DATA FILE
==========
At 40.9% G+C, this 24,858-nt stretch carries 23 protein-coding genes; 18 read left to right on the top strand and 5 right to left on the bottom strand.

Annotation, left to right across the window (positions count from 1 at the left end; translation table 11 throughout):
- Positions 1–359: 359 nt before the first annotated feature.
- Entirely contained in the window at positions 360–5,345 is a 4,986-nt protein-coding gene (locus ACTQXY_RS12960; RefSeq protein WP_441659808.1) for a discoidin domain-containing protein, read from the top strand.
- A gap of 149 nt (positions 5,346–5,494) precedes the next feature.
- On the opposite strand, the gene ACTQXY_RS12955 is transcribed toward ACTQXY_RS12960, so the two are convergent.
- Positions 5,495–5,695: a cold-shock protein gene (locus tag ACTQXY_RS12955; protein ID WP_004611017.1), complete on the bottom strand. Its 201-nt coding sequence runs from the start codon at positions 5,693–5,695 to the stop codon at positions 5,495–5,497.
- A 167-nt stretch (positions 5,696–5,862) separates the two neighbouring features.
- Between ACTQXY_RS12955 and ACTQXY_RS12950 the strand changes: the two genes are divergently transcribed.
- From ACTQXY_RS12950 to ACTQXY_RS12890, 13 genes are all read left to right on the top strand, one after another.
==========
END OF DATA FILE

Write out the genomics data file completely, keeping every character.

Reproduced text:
At 40.9% G+C, this 24,858-nt stretch carries 23 protein-coding genes; 18 read left to right on the top strand and 5 right to left on the bottom strand.

Annotation, left to right across the window (positions count from 1 at the left end; translation table 11 throughout):
- Positions 1–359: 359 nt before the first annotated feature.
- Entirely contained in the window at positions 360–5,345 is a 4,986-nt protein-coding gene (locus ACTQXY_RS12960; RefSeq protein WP_441659808.1) for a discoidin domain-containing protein, read from the top strand.
- A gap of 149 nt (positions 5,346–5,494) precedes the next feature.
- On the opposite strand, the gene ACTQXY_RS12955 is transcribed toward ACTQXY_RS12960, so the two are convergent.
- Positions 5,495–5,695: a cold-shock protein gene (locus tag ACTQXY_RS12955; protein ID WP_004611017.1), complete on the bottom strand. Its 201-nt coding sequence runs from the start codon at positions 5,693–5,695 to the stop codon at positions 5,495–5,497.
- A 167-nt stretch (positions 5,696–5,862) separates the two neighbouring features.
- Between ACTQXY_RS12955 and ACTQXY_RS12950 the strand changes: the two genes are divergently transcribed.
- From ACTQXY_RS12950 to ACTQXY_RS12890, 13 genes are all read left to right on the top strand, one after another.